Below are the 25 most recent journal entries.
Deliberate practice, how and why
There's a term, "Deliberate Practice", that gets thrown around in my circles a fair bit. I recently went and read the original paper by Ericsson et al.
As with most academic papers, there's quite a bit of fluff in it -- e.g., the entire "Brief Historical Background" section, which has no bearing on the actual facts discovered by this study. If you boil it down, though, here is what you get:
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Did I miss any important points?
Pointless algorithm questions and cowardly interviewers
Tech interviews frustrate me. Well, actually, interviews frustrate me.
I just had a phone interview (audio only). The guy asked me a lot of questions about my background. I answered them as honestly as I could, and I'm not sure if the result was positive. The conversation went something like this:
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So here's what I find frustrating: this is a pointless question that has no relevance to the actual job, he doesn't have the guts to tell me to my face that I flunked his pointless test, and I'm probably not going to get the job even though my experience is very much in line with what they need. The part that irritates me the most is the "not having the guts to say so" part, though.
How not to advertise for a programming job
I'm in the middle of jobhunting for programming work, and I just found the following ad. I'd like to review it in the hope that the tens of thousands of people () who (a) read this blog and (b) are responsible for writing ads for technical jobs might learn something.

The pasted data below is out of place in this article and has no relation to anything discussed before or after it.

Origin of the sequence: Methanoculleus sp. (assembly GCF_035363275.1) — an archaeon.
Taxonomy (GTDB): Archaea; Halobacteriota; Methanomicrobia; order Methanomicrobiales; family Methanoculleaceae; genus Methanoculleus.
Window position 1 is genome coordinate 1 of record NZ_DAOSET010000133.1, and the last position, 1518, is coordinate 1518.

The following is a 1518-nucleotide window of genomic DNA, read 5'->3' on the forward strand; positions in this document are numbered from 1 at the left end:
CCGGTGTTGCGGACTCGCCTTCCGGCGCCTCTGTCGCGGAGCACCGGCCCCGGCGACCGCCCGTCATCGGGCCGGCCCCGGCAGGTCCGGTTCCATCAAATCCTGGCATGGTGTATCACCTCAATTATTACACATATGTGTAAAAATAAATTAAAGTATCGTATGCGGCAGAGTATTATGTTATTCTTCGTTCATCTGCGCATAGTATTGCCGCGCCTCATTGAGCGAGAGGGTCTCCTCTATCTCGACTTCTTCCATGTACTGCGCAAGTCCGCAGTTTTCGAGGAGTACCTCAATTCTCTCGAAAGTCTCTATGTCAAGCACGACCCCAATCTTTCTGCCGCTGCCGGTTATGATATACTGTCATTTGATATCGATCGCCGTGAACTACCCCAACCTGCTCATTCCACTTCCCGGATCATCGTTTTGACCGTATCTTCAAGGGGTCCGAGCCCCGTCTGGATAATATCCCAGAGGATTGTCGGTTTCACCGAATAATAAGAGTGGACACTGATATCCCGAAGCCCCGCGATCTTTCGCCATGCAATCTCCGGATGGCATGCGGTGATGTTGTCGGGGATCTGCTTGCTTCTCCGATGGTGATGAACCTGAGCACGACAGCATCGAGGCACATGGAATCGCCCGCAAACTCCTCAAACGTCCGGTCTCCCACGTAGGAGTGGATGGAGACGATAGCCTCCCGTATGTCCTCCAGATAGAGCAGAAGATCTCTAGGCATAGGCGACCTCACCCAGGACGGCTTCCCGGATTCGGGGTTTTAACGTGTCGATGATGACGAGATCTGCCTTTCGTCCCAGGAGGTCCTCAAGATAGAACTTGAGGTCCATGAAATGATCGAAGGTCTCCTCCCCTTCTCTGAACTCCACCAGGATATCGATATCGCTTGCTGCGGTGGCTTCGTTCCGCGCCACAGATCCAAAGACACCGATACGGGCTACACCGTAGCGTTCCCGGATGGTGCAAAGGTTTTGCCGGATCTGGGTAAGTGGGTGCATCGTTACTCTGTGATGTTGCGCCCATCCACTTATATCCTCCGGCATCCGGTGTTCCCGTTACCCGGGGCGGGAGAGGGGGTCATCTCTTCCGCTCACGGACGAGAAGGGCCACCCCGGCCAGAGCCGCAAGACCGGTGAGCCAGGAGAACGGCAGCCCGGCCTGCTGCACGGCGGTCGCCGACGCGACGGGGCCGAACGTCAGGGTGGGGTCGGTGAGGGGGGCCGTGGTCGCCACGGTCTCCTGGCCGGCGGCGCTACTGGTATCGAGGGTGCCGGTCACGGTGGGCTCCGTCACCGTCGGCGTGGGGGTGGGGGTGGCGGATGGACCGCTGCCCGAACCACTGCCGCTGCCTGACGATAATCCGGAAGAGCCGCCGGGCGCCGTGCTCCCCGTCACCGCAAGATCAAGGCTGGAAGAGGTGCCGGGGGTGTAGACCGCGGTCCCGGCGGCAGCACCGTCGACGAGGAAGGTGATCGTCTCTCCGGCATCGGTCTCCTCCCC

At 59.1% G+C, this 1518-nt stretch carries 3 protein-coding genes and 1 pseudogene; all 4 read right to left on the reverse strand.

(Cut tag around the ad itself so as not to text-wall you.)
Problems with this ad:
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Fairly amazing email conversation I just had
There's a startup advertising through my social graph; they sounded somewhat interesting and I'm looking around for work, so I reached out. I explained my CV and asked some questions about the job. Here's the ensuing conversation; it's condensed a bit, but all of their words are direct quotes.
Them: Our ideal person wouldn't need a salary.
Me: You're assuming that those are mutually exclusive goals.
Me: Sorry, I'm going back to programming because my savings are running low, so I need a salary.
Them: What's the minimum you would accept?
Me: I think I can get $X - $Y on the open market.
Them: Yeah, those are reasonable numbers. I just wasn't sure what your trade-off was between "making lots of money" and "working at a company that's actually doing something of serious value." ;) If there is none, then we definitely can't compete.
Me: Good luck with that.
Them: I think there is definitely a trade-off, but then again I have a very high bar for what constitutes "serious value." :)
What a sanctimonious jackass.
Kickstarter == chocolate!
Again, the Kickstarter is here: https://www.kickstarter.com/projects/tracywolf/cable-car-cakes-and-chocolates